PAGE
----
JOHN SWINNEY has been told to draw up what criteria will be needed for next year’s Higher exams to go ahead.

The Education Secretary confirmed on Wednesday that the 2021 Highers and Advanced Highers will take place, although contingency plans will be established in case the ambition is not possible.

The National 5 exams, due to take place in 2021 have been scrapped after Mr Swinney followed recommendations by Professor Mark Preistly, who carried out an independent review of this year’s exams fiasco.

All of this year’s exams were cancelled due to the pandemic but the Scottish Government was forced into a u-turn over the method used to determine grades based on teacher estimates. But after moderation by the SQA, partly based on a school’s past performance, thousands of pupils had their marks downgraded from initial teacher estimates – with those from less affluent backgrounds hit hardest.

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Scottish Labour has demanded action in order to avoid a repeat of this year’s “litany of failures”.

The party’s education spokesperson, Iain Gray, has written to Mr Swinney, calling for urgent clarity on the National 5 assessments that will be used to determine grades.

Mr Swinney has also be asked to set out when and on what basis the 2021 Highers exams will be allowed to take place, guarantee pupils that their course work will be prioritised in determining grades and ensure a review into the appeals process will take place with the input of the Children’s Commissioner.

In his report, Professor Priestly pointed to emails between the Scottish Government and the SQA which “suggests that this issue and its explosive implications for public opinion appear to have not been fully grasped by the SQA”, other than pointing to the appeals process.

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He added: “Even at this late stage, the focus seemed to rest on presenting a positive picture (the attainment gap had closed in general terms) rather than seeking a fuller understanding of the nuances in the data.”

SQA chief executive, Fiona Robertson, said the organisation “is committed to listening and being responsive to the needs of schools, colleges, stakeholders, learners and parents/carers and will play its full part in delivering the measures outlined”, by Mr Swinney.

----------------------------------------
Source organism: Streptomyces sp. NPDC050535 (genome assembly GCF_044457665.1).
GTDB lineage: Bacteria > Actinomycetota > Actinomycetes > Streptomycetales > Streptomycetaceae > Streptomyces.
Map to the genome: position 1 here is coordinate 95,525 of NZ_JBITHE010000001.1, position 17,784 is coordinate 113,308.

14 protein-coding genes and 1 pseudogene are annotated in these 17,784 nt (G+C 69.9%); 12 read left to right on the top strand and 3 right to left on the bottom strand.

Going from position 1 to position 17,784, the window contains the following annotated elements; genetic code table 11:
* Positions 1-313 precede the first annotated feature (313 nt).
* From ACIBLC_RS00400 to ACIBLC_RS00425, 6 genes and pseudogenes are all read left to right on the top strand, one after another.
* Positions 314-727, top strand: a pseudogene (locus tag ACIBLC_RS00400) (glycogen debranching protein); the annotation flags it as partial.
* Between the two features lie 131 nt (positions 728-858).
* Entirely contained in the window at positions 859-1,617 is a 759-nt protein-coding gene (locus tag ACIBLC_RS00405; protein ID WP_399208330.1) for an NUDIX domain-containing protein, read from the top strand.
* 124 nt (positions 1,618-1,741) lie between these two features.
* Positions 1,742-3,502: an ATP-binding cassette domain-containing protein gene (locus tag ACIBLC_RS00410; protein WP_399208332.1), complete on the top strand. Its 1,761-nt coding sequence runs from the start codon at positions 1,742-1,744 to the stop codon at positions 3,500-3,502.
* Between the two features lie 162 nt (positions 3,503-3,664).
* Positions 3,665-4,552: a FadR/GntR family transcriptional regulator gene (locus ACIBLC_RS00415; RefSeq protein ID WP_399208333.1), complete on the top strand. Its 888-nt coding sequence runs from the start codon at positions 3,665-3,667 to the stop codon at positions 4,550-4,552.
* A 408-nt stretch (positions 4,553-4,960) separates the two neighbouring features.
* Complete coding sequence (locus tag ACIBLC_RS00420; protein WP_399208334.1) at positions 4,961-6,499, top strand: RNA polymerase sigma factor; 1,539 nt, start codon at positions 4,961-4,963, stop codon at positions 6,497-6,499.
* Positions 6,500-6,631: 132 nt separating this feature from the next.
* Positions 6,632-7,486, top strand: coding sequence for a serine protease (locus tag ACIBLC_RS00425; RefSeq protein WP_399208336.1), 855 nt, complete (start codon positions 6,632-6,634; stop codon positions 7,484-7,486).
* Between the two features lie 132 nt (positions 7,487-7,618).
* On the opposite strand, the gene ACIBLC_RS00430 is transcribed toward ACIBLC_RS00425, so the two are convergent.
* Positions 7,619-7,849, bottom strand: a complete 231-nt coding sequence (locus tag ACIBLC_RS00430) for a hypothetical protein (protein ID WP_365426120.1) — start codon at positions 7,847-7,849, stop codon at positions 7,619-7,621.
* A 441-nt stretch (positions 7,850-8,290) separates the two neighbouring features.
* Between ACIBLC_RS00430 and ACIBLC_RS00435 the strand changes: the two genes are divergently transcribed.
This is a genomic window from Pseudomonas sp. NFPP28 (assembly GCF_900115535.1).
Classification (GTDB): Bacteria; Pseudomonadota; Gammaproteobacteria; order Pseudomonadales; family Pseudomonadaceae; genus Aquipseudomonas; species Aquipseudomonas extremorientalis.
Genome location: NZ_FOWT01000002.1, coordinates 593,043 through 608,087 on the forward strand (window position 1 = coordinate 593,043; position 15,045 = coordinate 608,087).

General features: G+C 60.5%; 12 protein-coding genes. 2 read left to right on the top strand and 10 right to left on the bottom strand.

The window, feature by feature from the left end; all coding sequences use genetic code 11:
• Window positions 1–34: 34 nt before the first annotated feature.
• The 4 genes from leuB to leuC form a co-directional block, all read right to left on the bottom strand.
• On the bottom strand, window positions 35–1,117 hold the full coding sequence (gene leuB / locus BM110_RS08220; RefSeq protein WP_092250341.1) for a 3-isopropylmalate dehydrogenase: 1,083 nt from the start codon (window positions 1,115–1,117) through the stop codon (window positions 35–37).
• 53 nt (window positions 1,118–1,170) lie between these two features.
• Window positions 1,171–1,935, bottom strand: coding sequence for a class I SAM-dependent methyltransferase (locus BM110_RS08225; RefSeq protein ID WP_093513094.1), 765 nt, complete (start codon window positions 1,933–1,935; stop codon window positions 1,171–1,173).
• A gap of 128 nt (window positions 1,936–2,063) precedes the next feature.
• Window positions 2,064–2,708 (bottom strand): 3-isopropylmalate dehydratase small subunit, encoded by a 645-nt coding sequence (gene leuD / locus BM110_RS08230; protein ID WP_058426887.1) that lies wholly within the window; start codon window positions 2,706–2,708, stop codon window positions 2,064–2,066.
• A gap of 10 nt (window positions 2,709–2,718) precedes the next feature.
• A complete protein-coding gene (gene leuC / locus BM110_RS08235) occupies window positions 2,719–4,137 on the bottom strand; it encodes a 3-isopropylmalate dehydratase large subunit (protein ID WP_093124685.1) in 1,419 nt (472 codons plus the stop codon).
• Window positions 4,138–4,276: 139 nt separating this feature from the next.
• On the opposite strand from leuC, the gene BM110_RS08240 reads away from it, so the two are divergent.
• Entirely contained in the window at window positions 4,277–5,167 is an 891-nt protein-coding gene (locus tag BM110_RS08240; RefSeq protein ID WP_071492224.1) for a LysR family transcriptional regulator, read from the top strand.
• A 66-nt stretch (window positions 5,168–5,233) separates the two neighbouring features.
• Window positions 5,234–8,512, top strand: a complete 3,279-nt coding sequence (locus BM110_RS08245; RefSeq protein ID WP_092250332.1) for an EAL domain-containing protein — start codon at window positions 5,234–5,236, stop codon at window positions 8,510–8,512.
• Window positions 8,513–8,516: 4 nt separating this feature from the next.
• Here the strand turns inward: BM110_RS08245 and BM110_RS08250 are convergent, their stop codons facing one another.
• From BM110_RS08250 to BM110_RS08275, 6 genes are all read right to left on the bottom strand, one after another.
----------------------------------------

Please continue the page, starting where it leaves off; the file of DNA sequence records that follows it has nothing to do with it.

She added: “We will duly reflect and consider the review findings and will be responding to the Scottish Government on next steps shortly.”

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Mr Gray has also called on Mr Swinney to ensure the SQA is told to overhaul its approach to transparency.

In his letter, Mr Gray said: “It is important that the Scottish Government gets this right for young people, and I therefore hope you will agree that the measures I have outlined will ensure that those who are assessed by the SQA in 2021 can have confidence that they will be treated fairly by the system.”

Professor Preistly highlighted that the SQA "has stated to us that there is no regret in respect of the moderation approach used”, despite the Scottish Government issuing an apology to the thousands of pupils impacted – prompting a change of heart from ministers over the moderation process.

Mr Gray said: “The Priestley Report unveiled a litany of failures on behalf of the Education Secretary and the SQA.

“We cannot risk a repeat of the catastrophic SQA results fiasco next year.”

He added: “The Scottish Government must provide clarity urgently over how the upcoming National 5 and Higher qualifications will be awarded, ensure that course work has primacy, involve the Childrens’ Commissioner in the process to avoid a repeat of the infringement of pupils’ rights, and overhaul the culture of intransigence in the SQA.

“We simply cannot afford to gamble with the future of our young people or allow the scandal of this summer to be repeated. It is time for John Swinney to take action over these concerns and get Scotland’s education system back on track.”

On the National 5 assessments for next year, Ms Robertson said the SQA “will work with schools and colleges through the year on the quality assurance of their learners’ work”, which will include “sampling work and feeding back to teachers and lecturers to ensure standards are maintained”.

A spokesman for the Scottish Government said: “In an already disrupted school year, the alternative approach to certification for National 5 candidates’ year will free up teachers’ and school leaders’ capacity to provide effective support to learners and to capture their achievements.

“The Deputy First Minister set out in his statement to Parliament that the alternative approach for National 5s will be based on teacher judgment, supported by assessment resources.

“The statement also set out that the SQA will provide further guidance by subject, and will work up contingency plans for Higher and Advanced Higher exams.

“The Scottish Government has made clear in its response to the findings of the Priestley review that we are serious about learning the lessons from awarding in 2020, and will take action on the recommendations of the report with an important role for stakeholders, including the Children and Young People’s Commissioner.”